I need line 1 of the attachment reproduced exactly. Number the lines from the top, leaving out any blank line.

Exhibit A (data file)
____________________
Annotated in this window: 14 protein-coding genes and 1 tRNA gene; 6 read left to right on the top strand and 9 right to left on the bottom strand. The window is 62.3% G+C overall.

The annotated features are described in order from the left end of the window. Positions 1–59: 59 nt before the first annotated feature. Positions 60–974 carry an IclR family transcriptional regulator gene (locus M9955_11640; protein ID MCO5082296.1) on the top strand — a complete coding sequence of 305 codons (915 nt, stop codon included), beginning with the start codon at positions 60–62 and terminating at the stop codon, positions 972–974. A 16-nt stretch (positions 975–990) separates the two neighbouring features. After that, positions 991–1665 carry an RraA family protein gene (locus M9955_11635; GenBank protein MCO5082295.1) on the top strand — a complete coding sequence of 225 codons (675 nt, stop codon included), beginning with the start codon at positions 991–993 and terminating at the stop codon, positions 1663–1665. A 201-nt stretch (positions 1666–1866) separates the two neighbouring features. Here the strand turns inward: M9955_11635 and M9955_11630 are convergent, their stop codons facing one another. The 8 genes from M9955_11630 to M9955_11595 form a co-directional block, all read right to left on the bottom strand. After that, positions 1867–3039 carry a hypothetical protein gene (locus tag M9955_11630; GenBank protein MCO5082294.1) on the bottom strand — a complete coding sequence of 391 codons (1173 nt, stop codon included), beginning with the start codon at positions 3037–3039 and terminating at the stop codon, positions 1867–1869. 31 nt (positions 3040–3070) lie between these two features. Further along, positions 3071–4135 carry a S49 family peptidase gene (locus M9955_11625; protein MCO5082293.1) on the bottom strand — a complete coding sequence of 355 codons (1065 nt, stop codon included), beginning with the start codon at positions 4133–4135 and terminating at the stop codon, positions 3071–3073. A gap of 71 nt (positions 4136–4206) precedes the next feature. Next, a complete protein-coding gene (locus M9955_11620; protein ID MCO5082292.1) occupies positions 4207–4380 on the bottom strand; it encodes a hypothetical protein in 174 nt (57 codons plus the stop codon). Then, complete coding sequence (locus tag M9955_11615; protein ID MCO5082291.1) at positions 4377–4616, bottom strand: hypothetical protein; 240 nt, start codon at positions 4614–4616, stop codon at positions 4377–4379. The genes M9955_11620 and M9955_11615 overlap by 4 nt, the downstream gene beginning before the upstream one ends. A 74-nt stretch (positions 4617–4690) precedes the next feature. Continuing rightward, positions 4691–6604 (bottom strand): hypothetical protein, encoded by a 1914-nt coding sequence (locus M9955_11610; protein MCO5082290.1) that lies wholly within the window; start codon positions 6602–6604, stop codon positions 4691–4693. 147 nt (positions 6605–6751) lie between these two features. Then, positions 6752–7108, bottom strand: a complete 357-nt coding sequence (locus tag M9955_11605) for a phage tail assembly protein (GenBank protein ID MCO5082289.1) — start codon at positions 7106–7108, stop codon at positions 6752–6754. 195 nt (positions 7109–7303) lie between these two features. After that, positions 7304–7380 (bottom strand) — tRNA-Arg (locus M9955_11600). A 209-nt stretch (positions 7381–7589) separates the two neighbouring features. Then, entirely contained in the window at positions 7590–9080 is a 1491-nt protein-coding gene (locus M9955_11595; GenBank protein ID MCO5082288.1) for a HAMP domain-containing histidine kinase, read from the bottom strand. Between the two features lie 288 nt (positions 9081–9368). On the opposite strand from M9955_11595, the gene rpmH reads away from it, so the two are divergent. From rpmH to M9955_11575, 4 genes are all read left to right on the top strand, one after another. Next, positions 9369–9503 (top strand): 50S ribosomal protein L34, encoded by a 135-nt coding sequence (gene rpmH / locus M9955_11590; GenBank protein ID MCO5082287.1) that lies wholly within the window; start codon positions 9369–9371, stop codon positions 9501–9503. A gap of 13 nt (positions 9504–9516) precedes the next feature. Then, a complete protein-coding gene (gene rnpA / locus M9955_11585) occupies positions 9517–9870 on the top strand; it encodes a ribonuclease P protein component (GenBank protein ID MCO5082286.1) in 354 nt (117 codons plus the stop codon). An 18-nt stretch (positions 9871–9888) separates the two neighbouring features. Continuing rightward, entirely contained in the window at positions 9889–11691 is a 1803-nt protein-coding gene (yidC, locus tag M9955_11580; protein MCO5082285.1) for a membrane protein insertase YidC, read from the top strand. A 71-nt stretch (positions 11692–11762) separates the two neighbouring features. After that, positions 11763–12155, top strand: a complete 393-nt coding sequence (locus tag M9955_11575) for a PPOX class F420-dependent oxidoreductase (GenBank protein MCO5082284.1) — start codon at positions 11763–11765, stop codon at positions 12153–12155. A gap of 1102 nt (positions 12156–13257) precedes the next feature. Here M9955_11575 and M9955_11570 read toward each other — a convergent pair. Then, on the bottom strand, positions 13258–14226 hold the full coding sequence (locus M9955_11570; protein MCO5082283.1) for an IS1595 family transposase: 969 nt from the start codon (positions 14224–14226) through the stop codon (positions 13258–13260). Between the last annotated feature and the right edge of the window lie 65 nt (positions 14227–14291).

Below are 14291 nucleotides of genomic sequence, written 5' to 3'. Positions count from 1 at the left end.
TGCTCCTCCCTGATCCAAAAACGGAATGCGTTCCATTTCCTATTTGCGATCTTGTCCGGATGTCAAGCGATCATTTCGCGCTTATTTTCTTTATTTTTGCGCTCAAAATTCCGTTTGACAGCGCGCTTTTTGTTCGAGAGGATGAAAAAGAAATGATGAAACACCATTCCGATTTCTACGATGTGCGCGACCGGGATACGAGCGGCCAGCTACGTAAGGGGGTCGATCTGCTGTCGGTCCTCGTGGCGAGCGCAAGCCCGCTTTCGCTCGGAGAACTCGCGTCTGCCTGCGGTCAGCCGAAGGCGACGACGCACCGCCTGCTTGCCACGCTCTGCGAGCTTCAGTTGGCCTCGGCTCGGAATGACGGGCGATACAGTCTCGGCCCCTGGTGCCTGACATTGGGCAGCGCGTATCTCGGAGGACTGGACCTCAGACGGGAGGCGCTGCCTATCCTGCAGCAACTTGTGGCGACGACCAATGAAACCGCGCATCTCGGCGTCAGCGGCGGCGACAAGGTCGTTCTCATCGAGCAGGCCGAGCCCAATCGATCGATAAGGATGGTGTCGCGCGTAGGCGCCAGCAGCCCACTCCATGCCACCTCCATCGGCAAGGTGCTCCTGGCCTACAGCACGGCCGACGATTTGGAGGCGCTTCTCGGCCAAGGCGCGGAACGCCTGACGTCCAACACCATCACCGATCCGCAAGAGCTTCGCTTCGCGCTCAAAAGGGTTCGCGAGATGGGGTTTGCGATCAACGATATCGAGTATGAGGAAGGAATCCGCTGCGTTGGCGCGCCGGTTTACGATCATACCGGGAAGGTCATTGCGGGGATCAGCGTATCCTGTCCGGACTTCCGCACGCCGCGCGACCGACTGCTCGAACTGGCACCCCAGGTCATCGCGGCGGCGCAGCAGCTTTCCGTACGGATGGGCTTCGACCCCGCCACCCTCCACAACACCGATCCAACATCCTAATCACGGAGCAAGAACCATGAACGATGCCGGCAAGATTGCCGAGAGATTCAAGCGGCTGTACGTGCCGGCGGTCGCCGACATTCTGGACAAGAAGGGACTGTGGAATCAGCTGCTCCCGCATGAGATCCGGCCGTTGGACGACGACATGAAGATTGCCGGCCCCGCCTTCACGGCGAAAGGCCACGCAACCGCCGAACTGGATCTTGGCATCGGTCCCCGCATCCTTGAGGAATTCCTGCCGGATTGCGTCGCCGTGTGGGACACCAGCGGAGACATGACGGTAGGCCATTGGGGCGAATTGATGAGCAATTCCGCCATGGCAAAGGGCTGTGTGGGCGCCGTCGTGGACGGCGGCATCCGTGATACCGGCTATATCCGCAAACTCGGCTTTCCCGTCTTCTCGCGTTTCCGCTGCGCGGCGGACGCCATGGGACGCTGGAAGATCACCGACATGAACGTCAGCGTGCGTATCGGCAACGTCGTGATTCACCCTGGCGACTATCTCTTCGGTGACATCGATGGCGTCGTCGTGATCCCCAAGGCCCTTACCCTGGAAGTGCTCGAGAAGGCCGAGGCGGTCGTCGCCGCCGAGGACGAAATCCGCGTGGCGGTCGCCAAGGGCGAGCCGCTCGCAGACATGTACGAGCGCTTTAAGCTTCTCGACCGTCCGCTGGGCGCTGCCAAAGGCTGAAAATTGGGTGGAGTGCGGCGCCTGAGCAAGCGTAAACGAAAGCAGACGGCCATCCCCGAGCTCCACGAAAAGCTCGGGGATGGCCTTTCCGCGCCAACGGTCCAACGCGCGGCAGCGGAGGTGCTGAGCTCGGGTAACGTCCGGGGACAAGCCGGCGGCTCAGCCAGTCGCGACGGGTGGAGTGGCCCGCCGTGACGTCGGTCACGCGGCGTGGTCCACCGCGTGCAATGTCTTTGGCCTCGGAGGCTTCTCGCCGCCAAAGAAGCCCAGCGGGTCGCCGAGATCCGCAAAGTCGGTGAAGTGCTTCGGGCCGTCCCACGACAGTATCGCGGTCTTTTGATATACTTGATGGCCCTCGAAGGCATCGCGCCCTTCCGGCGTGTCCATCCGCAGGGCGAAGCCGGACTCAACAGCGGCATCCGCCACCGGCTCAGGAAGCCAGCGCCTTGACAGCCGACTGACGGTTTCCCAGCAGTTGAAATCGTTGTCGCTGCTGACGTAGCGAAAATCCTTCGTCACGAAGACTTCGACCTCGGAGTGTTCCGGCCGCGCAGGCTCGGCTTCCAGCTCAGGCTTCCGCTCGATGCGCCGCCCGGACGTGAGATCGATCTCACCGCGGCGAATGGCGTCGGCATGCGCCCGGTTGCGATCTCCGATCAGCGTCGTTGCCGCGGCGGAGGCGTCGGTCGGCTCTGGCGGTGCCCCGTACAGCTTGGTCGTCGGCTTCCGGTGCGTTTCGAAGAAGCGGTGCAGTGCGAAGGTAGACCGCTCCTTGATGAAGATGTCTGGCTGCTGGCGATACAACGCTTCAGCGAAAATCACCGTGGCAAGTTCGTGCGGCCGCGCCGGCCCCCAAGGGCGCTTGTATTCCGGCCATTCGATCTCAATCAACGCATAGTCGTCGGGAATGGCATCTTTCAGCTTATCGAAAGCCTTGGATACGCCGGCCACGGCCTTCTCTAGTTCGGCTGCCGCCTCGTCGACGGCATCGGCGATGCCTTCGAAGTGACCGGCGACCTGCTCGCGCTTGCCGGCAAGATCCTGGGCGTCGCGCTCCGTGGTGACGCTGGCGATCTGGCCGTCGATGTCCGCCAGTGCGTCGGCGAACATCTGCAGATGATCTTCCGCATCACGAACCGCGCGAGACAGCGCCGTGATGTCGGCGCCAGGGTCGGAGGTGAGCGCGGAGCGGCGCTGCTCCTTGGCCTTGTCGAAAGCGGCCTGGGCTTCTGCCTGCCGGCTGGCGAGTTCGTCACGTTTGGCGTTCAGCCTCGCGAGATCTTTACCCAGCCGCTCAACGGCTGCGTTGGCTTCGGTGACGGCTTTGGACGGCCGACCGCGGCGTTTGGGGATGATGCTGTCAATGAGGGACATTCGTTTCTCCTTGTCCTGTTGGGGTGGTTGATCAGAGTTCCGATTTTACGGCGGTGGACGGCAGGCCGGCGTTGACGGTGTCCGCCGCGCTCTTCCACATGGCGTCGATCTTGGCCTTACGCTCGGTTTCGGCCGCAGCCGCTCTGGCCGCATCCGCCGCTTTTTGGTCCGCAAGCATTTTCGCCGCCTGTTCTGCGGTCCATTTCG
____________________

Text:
Annotated in this window: 14 protein-coding genes and 1 tRNA gene; 6 read left to right on the top strand and 9 right to left on the bottom strand. The window is 62.3% G+C overall.